Iconic Fast-Food Drive-In Mel’s Adds Vegan Impossible Burger to Santa Monica Menu

California drive-thru chain Mel’s Drive-In is set to open a brand new restaurant in Santa Monica. The new location will serve Impossible Foods’ meaty “bleeding” vegan burger.

According to Colton Weiss, the grandson of Mel himself and co-owner of the company, the menu was created to satisfy everybody’s tastes. “We have all kinds of options for everybody,” he told Santa Monica Daily Press. “We have breakfast all-day, every-day and we have reasonable prices.”

The new restaurant will open at the end of July, at the end of the iconic highway Route 66. “It’s a huge deal to not only us, but to the Route 66 car clubs and society,” he said, adding that he’s excited to serve customers who have completed a cross-country road trip along the route. “It’s so cool to have that on top of everything else, it’s going to be big,” he noted.

Mel’s is not the first chain to add the plant-based Impossible Burger to its menu. East coast fast-food company White Castle began serving Impossible sliders back in April, gaining positive feedback from consumers. Major food critic Ryan Sutton even labeled the burger as one of America’s best when it comes to fast-food. “Meat incidentally is the right term here,” he stated. “The White Castle Impossible sliders are cooked well done, on the griddle.”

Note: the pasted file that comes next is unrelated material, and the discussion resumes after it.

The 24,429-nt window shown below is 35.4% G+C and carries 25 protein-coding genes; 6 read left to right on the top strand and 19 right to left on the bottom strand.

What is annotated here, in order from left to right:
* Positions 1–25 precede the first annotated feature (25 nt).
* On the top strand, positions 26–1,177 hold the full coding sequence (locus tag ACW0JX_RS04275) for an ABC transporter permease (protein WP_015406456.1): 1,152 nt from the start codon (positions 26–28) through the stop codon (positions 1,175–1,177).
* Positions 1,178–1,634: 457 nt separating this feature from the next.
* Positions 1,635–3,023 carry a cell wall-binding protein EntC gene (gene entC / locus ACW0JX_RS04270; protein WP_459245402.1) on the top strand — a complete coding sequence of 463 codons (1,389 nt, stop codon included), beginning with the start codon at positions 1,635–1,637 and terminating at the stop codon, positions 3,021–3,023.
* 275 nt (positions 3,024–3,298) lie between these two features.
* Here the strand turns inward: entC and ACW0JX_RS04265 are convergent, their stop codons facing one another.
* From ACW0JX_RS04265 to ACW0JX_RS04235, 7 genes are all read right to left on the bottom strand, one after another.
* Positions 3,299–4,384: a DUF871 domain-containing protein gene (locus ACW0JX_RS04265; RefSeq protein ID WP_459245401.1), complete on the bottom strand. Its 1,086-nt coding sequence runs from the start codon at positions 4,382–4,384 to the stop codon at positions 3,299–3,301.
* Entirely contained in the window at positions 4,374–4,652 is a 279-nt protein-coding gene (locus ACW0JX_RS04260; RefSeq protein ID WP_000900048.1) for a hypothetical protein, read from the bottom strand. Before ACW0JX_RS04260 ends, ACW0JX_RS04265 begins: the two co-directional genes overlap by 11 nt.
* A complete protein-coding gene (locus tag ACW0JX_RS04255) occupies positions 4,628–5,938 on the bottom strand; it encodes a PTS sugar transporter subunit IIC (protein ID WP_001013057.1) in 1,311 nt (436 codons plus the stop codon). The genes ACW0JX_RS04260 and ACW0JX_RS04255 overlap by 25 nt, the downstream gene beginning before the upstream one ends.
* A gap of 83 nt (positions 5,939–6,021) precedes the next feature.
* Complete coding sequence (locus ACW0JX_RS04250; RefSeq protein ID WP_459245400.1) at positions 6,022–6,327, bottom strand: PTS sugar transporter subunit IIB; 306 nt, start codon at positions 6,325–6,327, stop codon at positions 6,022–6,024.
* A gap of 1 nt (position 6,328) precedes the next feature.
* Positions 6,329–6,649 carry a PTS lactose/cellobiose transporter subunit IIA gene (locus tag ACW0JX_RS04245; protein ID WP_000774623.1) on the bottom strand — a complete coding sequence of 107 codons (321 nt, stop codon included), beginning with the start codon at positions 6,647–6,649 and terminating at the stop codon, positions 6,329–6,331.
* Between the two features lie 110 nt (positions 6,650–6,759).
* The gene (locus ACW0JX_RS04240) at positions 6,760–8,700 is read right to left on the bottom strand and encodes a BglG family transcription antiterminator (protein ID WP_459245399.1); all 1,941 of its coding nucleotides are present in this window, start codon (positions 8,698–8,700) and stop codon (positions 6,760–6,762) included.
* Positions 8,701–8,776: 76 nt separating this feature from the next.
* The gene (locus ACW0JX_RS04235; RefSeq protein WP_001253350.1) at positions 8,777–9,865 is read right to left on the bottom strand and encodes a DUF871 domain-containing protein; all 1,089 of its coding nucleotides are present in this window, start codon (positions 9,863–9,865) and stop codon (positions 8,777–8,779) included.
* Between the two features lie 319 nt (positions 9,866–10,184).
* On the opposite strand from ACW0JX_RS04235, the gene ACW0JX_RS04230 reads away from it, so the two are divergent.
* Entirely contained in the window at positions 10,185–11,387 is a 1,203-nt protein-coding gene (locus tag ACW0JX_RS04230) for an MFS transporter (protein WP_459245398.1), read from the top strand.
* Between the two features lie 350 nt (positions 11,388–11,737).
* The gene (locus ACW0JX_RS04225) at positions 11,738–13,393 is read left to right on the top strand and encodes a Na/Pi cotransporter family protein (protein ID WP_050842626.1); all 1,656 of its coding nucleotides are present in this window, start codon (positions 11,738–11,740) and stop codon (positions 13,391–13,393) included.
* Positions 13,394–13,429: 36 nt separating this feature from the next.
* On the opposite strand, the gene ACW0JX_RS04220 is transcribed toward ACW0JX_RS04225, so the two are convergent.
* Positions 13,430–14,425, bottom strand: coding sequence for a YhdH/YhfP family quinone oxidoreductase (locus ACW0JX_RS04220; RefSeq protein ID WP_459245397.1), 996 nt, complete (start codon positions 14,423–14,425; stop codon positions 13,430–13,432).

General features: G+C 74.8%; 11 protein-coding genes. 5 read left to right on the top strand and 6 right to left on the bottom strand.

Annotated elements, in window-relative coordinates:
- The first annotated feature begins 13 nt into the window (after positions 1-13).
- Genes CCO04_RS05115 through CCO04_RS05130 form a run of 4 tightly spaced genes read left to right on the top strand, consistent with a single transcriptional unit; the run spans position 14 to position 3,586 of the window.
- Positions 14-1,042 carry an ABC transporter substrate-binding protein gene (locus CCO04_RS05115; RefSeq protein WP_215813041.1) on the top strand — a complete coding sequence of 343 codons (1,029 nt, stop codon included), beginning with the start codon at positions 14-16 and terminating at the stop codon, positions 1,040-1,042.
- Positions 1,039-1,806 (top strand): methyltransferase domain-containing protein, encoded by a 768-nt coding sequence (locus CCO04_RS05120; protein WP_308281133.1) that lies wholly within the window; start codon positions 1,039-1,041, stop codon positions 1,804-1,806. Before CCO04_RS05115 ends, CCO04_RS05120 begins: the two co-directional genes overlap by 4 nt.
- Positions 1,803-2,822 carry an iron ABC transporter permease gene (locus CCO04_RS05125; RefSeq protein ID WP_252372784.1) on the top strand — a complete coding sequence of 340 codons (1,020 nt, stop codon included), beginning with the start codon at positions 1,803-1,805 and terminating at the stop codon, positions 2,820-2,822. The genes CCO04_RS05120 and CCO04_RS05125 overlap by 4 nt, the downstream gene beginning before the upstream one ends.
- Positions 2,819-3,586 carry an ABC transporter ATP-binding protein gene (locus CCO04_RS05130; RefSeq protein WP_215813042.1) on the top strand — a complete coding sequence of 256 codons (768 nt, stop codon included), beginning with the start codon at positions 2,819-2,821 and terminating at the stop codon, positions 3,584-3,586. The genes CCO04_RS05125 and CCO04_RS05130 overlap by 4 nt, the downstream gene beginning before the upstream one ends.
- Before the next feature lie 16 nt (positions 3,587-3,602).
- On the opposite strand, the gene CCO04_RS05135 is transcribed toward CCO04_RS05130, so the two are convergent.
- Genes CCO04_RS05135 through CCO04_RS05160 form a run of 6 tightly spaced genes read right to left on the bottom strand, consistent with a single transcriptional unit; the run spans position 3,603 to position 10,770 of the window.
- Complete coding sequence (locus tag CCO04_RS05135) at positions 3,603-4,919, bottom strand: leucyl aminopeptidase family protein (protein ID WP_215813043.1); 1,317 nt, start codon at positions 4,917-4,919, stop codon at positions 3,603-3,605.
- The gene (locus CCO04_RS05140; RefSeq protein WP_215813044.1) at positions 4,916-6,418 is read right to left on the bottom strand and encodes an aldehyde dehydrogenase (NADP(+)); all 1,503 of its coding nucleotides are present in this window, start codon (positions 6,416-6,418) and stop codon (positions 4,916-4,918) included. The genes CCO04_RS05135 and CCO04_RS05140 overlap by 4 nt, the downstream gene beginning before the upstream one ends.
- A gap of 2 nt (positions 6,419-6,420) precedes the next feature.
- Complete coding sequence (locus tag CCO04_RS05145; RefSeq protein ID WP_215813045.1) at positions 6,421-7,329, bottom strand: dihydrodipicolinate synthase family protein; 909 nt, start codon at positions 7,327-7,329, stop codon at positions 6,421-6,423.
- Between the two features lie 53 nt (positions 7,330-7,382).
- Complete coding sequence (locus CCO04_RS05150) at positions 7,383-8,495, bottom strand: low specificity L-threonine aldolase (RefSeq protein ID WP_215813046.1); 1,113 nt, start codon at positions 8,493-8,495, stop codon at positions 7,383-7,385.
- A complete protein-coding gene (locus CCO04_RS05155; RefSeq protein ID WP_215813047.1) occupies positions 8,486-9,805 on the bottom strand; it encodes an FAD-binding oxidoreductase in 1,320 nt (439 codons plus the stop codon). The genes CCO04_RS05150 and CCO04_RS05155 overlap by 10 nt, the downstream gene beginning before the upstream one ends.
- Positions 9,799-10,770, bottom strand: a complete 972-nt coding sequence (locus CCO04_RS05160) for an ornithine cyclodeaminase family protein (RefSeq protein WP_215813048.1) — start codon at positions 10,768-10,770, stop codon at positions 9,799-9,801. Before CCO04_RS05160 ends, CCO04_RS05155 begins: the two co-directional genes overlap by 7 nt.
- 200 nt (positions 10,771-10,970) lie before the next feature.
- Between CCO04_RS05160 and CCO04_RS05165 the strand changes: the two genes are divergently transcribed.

Sutton continued that compared with the traditional White Castle beef slider, the Impossible Burger is superior. “[The Impossible Burger] stands in stark contrast to the chain’s standard slider, where a paper-thin beef patty, plagued by a sickly gray hue, looks like someone shaved the wrong end of a cow over a mandoline and microwaved the result,” he noted.

Since its launch with the chain, the Impossible Burger has performed well, with restaurants serving around three hundred of the sliders a day. “We’re seeing encouraging signs that this is a good idea that has a lot of potential,” said White Castle VP Jamie Richardson to Forbes.

Across the US, people are becoming more open to purchasing and consuming plant-based products. One February study revealed that more than fifty percent of Americans actually prefer the taste of vegan protein to animal protein.

Image Credit: Mel’s Drive-In